Taken from the Roman Martyrology's July 10th entry, in part it states:
At Rome, the martyrdom of the seven holy brothers, sons of the saintly martyr Felicitas. They are Januarius, Felix, Philip, Sylvanus, Alexander, Vitalis, and Martial. They died in the time of Emperor Antoninus, under Publius, prefect of the city. Januarius, after being scourged with rods and detained in prison, died from the blows inflicted with leaded whips. Felix and Philip were scourged to death. Sylvanus was thrown headlong from a great height. Alexander, Vitalis, and Martial were beheaded.The Seven Holy Brothers whose traditional feast is celebrated today serve as an awe inspiring example for us living in a world that has revolted against God and His Divine Laws. How many of us would be willing to publicly set aside our Faith rather than face a brutal and torturous death?
Junius the Prefect was unsuccessful in winning them from their determination by promises and threats, and so they were afflicted with various tortures. Protected by Angels, they persevered in their holy resolution, and they were finally beheaded at the tenth milestone on the Aurelian Way. Their bodies were buried by the matron Plautilla on her estate outside the City and later laid in the Basilica of Constantine near the baptistery. 1960 Roman BreviaryIt is common for us to view the martyrs in a very lofty sense. We see in them great examples of men and women who declare, "I will not deny God. And for this I am willing to die." But the choices that a martyr are forced to make are excruciatingly difficult. Would we do the same?
In the persecution of the early 20th century in Mexico, the atheistic government murdered many Catholics - including small children. The children were told to publicly deny Jesus and live. They were even told, "You don't have to believe it. Just say the words. They are only words. They don't matter. Just say what we want you to say and then you can live." But they knew that words are more than a mere repetition of sounds. They mean something when they are said. So they suffered cruel deaths - sometimes their feet were cut open by a knife and they had to walk for miles while bleeding and in horrible pain until they died. Would we have the Faith of these children to refuse to say words against Christ and His Church?
Have we considered St. Maria Goretti's example more completely in light of this? How many people today would welcome and even enjoy the possibility of having fornication with others? How many would willingly do this. And yet St. Maria Goretti refused to consent to these same acts - and for that she was repeatedly stabbed until she died. Do we have that Faith?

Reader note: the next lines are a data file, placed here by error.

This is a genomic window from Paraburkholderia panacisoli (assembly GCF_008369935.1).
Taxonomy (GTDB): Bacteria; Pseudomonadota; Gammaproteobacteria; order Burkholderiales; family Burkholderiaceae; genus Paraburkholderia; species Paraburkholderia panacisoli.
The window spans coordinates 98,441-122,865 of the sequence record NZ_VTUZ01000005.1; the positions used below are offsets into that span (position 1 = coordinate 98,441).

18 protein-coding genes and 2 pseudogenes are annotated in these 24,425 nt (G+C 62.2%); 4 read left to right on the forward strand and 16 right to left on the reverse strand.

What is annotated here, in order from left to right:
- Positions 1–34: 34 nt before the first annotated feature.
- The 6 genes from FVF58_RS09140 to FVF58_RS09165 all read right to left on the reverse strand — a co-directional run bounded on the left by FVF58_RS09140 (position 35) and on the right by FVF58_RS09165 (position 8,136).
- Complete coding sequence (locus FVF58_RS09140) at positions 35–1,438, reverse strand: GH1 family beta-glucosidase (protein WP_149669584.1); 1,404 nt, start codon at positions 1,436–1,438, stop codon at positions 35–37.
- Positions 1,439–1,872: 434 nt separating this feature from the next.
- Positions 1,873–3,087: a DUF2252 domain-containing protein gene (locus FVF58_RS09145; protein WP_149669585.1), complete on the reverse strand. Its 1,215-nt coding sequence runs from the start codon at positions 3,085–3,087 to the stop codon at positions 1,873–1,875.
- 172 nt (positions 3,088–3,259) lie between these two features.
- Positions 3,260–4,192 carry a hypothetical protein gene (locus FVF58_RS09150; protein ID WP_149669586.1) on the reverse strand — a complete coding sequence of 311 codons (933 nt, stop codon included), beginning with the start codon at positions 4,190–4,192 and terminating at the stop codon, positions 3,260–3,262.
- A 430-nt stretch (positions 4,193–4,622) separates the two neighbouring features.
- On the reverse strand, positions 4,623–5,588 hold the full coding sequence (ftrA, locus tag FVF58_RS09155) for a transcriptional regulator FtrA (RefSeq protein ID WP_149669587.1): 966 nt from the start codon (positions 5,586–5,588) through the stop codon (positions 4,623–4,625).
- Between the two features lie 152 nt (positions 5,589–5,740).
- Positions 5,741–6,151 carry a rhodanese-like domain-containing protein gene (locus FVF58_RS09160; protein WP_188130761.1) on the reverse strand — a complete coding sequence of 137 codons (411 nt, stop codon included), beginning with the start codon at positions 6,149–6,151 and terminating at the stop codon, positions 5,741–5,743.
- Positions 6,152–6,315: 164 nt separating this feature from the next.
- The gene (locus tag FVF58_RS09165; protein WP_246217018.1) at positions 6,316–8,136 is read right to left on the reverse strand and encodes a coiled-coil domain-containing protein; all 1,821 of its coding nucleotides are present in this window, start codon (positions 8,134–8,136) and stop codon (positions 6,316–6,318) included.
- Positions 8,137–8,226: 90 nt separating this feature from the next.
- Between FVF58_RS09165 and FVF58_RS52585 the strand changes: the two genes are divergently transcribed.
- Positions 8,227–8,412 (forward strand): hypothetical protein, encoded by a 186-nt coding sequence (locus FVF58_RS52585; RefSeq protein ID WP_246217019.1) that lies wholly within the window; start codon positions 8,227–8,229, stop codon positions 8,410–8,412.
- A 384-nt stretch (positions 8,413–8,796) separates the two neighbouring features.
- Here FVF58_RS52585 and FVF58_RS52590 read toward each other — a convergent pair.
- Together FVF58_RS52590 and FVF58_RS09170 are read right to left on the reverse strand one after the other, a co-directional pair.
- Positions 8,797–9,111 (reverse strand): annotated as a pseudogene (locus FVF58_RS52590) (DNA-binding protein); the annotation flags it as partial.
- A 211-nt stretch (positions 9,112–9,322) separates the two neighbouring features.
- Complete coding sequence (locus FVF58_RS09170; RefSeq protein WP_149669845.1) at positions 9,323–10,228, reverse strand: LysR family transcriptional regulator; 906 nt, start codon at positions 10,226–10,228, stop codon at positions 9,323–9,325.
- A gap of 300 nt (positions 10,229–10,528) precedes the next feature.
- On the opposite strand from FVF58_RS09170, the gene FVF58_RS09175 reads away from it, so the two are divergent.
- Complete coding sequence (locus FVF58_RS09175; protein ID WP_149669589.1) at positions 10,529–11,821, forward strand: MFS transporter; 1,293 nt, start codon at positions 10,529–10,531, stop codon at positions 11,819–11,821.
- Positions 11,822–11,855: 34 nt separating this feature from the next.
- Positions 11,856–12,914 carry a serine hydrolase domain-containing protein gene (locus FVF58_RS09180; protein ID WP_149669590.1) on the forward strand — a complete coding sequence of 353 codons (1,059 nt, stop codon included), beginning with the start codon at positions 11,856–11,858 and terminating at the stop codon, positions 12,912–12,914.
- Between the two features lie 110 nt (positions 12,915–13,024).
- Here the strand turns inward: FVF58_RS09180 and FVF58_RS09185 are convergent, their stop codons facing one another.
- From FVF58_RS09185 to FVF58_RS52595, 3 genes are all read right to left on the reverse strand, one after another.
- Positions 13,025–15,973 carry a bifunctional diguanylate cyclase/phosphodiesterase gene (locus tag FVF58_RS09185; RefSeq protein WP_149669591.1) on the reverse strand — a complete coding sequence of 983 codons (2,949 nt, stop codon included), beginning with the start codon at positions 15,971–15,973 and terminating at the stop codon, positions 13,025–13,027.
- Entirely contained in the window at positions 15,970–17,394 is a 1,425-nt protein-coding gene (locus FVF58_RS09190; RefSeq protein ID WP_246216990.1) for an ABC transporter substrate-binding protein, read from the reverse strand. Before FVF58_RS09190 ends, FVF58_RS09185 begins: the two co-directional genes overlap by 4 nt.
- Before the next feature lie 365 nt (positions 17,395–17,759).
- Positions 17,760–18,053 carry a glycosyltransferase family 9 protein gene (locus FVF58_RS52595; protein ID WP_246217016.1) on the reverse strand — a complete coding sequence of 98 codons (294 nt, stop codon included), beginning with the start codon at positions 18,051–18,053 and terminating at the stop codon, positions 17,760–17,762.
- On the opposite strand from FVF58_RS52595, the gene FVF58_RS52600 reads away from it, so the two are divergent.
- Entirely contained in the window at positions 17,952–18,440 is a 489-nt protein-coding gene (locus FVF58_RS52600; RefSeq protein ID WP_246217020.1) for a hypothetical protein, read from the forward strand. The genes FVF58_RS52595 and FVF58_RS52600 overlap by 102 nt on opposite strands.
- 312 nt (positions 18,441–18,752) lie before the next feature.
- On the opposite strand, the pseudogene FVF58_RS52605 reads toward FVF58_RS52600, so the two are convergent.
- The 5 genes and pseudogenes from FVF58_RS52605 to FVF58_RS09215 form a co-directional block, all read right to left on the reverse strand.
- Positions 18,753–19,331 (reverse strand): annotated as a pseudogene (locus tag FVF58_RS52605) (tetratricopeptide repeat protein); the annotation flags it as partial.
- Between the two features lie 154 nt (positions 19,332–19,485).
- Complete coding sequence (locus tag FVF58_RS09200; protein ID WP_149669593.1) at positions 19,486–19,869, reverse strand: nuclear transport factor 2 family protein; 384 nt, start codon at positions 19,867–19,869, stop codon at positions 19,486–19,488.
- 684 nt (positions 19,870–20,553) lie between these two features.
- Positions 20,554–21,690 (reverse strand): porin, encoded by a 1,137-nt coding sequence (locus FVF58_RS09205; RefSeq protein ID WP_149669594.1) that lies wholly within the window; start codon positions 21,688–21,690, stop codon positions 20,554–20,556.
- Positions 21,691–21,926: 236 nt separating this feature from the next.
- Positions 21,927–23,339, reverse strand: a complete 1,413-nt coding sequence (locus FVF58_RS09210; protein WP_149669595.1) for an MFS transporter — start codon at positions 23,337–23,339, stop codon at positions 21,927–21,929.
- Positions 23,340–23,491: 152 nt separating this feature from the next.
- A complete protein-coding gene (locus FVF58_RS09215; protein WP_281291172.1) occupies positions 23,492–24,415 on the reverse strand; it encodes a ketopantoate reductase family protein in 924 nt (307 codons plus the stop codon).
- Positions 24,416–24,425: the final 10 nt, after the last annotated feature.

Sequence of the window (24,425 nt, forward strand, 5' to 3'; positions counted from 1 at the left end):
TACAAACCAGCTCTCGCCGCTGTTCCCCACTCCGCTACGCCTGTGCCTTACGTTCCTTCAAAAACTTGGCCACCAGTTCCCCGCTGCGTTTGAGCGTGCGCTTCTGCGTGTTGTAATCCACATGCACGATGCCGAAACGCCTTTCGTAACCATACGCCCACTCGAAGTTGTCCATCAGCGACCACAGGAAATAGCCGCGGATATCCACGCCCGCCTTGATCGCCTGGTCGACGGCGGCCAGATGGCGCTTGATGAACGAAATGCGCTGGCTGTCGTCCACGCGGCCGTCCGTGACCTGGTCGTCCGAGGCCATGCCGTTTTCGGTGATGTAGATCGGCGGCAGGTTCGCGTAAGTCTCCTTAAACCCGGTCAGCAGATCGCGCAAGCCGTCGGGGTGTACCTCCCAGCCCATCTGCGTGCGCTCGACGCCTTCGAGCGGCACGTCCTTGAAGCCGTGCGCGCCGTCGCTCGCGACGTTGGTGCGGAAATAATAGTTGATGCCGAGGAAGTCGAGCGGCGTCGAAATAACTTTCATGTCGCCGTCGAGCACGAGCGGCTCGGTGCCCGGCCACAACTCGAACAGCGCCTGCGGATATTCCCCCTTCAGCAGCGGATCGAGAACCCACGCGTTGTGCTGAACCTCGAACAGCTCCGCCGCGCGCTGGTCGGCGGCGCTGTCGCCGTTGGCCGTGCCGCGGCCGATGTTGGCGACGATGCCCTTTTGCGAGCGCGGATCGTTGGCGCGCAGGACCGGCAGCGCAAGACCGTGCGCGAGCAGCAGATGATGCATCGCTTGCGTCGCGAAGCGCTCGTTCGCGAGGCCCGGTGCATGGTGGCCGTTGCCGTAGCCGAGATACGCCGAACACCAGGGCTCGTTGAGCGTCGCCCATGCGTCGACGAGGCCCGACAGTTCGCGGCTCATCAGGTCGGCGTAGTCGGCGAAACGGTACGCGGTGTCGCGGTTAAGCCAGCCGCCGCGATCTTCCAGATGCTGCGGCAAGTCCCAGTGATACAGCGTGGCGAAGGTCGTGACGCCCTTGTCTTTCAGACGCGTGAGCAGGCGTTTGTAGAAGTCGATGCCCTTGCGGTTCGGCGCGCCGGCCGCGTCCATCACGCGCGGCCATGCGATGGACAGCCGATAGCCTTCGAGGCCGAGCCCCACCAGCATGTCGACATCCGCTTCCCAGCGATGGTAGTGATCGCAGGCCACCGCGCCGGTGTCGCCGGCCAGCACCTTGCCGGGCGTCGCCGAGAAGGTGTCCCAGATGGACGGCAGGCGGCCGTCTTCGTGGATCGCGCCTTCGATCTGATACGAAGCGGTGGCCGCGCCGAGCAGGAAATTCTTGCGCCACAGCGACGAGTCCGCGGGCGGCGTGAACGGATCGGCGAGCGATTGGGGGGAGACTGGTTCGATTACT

Or do we have the courage to stand like St. Thomas More did against the government when it attacks the Faith and the family? Do we have the courage to defend Holy Matrimony and refuse to accept the civil divorces of our friends and family? St. Thomas More, one of the highest ranking members in the government, willingly lost all of his eternal possessions, honors, and even his life rather than accepting a divorce. Would we fight for this? Would we be willing to fight against the abuses of annulments today or the attacks that the liberal government wages on the Truths of the Faith? Would we willingly die for this and leave behind our friends and family like St. Thomas More left behind his lovely daughter, Margaret?
The martyrs we celebrate today, the sons of St. Felicity, gave up all that they had for the Faith. And all the martyrs show us extraordinary courage. It is not easy. We may think that if liberal Catholics are ok with offering a bowl of incense to a pagan statue in a Hindu temple then it is acceptable. We may think it's not worth fighting over - much less perishing over.
But the First Commandment is clear, as is the greatest Commandment: "You shall love the Lord thy God with thy whole mind and strength." And the only way to do this is to reject all false, non-Catholic religions, and cleave to revealed Catholic Truth. It is not easy. In the midst of the suffering it is not always clear if we do the right thing. But with a firmness we must pray for the courage to hold fast to the end - to the last drop of our blood - and if we do this, we will win the crown of Martyrdom and earn an inheritance in Heaven that will not perish and far outshines any earthly honor. We must refuse to enter non-Catholic places of worship. We must refuse to pray with heretics, schismatics, or pagans. We must refuse to participate in non-Catholic weddings or funerals. It is not easy to remain faithful to the First Commandment today because so few people in the Church today are willing to do this. We hear scandals of bishops praying with protestants or asking for their blessings! We are right to be scandalized. But we should pray in these instances for us to have the courage to persevere. And for those who do sin - let us pray for their conversions and make satisfaction for their sins to Almighty God who demands justice.
May the Seven Holy Brothers pray for us and our leaders in the Church and in the secular governments. May all of of have the courage to live as martyrs. Kyrie eleison!